9-in-10 South West Scotland Residents Say A75 And A77 Need To Be Upgraded Says SWSTA

Poll confirms significant public support for action as new South West Scotland Transport Alliance holds an event at Scottish Parliament

More than 90% of people living in South West Scotland say the A75 and A77 roads should be upgraded – with three-quarters citing safety concerns.

A poll released by the newly-branded South West Scotland Transport Alliance (SWSTA) shows the swell of support across the region for significant action.

The statistics further strengthen the case that widespread works would improve safety, boost the economy and help the environment.

Details have been released as the SWSTA concludes a three-day exhibition in the Scottish Parliament which is highlighting the case for upgrades to MSPs.

The poll of residents across Dumfries and Galloway, South Ayrshire and East Ayrshire found that:

  • 93% of people want full or partial upgrades of the A75 and A77

  • More than three-quarters (76%) want those upgrades for safety reasons

  • More than six in 10 (61%) of those surveyed think the current transport network puts off investment

  • About half believe the network puts off tourists (48%) and stops people living in the region (53%)

  • Nearly three-quarters (72%) think that governments don’t understand the issues of importance to people in south west Scotland

The SWSTA is led by Stena Line, P&O Ferries and Belfast Harbour, the coalition of ferry and harbour operators which has campaigned for improvements in recent years. Its calls for action are supported by Dumfries and Galloway Council, South Ayrshire Council and the chambers of commerce in Dumfries and Galloway and Ayrshire.

Paul Grant, Trade Director, Irish Sea, at Stena Line said: “Our partnership wants to make these roads safer, greener and better. This new polling shows the strength of public support behind that.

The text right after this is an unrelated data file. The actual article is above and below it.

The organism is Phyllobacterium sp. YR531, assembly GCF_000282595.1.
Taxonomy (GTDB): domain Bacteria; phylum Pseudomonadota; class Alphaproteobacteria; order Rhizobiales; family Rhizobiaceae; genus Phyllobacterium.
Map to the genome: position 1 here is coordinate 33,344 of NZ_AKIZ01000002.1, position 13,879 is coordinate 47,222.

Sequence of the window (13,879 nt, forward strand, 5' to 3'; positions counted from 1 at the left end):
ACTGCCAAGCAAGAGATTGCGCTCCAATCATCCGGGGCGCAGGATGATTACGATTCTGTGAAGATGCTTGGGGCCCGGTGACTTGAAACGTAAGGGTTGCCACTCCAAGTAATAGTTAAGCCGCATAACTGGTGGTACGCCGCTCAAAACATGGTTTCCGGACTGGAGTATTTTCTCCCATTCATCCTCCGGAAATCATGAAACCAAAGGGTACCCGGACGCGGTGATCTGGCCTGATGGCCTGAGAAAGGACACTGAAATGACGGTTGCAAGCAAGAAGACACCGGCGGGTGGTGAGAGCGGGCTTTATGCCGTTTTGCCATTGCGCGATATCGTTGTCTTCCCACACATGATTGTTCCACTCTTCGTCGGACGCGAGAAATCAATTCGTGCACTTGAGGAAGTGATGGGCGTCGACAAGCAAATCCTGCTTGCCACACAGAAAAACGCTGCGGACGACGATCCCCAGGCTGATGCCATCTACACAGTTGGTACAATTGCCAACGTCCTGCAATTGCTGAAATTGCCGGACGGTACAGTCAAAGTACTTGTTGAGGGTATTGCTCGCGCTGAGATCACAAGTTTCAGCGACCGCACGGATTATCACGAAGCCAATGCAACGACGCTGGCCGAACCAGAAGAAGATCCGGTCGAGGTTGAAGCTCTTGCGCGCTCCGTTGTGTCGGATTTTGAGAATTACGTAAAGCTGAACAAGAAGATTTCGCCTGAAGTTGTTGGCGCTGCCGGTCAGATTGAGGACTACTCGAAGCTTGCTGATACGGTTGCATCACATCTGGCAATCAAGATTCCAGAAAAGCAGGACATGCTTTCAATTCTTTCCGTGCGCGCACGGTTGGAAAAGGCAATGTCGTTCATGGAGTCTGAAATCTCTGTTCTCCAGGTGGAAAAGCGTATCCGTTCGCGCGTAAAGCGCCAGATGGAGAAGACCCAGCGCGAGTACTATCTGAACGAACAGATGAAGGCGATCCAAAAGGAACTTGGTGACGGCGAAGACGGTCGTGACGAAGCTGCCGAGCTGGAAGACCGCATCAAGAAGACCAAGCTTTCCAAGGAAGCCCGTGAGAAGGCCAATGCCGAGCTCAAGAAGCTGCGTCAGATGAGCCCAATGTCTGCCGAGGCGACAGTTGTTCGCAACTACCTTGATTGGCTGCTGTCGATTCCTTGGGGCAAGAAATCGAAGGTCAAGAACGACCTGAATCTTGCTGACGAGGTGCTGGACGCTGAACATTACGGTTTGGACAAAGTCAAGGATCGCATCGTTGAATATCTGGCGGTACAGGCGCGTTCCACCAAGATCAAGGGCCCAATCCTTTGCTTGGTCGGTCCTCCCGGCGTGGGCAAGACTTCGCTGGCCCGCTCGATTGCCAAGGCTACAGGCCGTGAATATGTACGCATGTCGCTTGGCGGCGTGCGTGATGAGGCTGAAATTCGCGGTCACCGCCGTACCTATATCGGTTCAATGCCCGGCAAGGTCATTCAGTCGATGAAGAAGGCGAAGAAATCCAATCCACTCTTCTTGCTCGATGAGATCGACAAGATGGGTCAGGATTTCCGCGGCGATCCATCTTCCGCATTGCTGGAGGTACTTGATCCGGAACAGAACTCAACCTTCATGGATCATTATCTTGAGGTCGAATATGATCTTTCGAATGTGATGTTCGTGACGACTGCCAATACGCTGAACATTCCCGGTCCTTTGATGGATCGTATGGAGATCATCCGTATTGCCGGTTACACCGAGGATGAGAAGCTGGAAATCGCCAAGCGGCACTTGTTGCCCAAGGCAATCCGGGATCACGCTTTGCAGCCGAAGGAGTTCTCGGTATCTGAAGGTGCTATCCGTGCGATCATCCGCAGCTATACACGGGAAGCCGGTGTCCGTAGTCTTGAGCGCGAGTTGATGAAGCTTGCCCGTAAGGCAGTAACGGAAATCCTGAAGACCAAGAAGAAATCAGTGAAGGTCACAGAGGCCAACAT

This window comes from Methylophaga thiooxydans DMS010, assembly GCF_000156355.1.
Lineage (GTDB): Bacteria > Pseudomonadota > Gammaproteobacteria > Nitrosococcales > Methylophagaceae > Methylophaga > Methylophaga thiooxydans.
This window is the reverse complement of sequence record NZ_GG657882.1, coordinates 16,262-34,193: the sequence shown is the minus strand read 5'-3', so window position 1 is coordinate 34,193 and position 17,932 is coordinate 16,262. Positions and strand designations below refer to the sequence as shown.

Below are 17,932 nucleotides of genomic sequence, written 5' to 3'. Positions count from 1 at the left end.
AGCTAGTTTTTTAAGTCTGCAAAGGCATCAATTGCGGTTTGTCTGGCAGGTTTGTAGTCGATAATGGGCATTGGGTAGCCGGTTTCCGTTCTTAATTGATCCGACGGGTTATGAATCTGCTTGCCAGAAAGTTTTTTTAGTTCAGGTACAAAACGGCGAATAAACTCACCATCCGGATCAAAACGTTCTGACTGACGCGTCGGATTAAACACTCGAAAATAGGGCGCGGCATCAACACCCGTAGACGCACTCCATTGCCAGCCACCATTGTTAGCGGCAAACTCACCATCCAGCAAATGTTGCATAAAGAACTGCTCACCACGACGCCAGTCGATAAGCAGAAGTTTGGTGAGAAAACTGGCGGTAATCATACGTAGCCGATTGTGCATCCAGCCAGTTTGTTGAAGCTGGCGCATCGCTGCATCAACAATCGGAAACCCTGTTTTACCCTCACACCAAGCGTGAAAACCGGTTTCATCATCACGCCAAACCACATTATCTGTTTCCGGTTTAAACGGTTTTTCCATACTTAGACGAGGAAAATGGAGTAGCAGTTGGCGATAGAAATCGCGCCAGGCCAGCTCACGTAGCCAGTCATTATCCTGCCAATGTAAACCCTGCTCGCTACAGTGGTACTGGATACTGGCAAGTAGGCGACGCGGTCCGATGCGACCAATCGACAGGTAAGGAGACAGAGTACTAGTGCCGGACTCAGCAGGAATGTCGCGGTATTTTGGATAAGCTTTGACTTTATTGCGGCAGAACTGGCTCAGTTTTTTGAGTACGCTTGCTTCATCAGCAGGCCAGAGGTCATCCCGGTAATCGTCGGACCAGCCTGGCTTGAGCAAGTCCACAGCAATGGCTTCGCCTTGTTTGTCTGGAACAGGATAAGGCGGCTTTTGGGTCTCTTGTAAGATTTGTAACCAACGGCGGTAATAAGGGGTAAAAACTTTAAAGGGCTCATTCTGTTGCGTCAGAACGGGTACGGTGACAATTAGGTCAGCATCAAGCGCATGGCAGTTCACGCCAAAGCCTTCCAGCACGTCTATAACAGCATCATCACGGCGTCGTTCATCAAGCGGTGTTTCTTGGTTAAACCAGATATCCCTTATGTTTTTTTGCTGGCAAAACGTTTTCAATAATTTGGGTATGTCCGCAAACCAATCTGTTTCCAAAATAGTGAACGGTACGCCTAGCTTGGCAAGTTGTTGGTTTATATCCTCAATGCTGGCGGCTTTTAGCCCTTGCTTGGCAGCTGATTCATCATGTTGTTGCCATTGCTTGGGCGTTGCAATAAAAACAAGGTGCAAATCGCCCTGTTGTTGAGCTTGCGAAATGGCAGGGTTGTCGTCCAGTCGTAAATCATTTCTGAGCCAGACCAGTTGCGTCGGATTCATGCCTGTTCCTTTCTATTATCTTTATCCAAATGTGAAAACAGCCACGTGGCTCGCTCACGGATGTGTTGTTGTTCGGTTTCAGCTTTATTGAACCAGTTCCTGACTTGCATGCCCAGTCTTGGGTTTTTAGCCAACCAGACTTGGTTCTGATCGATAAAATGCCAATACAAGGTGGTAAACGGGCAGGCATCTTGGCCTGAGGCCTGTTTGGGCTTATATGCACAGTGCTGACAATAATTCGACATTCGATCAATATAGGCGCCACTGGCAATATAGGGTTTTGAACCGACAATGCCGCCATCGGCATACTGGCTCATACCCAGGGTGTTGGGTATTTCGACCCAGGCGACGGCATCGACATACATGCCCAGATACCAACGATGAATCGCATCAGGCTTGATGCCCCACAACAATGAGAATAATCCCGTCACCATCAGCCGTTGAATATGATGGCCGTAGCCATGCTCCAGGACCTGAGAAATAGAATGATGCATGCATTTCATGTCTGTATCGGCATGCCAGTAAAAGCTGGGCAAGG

“We know that hauliers and other travellers are put off using the ports at Cairnryan because of the poor connections. That’s bad for the economy. But this is primarily a safety issue. The simple fact is that, whether riding a bike, or driving a car or truck, people are at risk on the A75 and A77 in their current state.
“We are urging the Scottish and UK Governments to continue talking and to take action – together, if need be – to secure the investment urgently and desperately needed.”
Craig Rennie, P&O Ferries Cairnryan Port Manager, said: “The polling confirms our long-held concerns that the roads in their current state are obstructing ambitious plans to grow South West Scotland’s economy, protecting jobs and supporting fragile rural communities.
“It’s also been found that lorries on the A75 and A77 emit nearly two tonnes more CO2 every day than they would on a dual-carriageway, making an uncongested road better for the environment. Inaction is costly to our climate.
“The people and businesses we speak to are less concerned about who finances or carries out the work, so long as it’s done.”
Belfast Harbour Port Director Michael Robinson said: “There’s been no shortage of criticism from residents, tourists, hauliers, businesses and politicians about these roads. We have 21st century ports, serviced by 20th century roads.
“The A75 and A77 are key arterial routes for the economy of South West Scotland, but also to Northern Ireland and England. It’s in everyone’s interests that they become safer, more reliable and environmentally friendly. It’s important that everyone works together in order to achieve this.”

The SWSTA began exhibiting to MSPs in the Scottish Parliament’s Garden Lobby on Tuesday.

A recent independent report commissioned by Dumfries and Galloway, South Ayrshire and Mid and East Antrim Councils found that dualling both trunk roads would bring £5bn of “positive benefits” to the UK economy.

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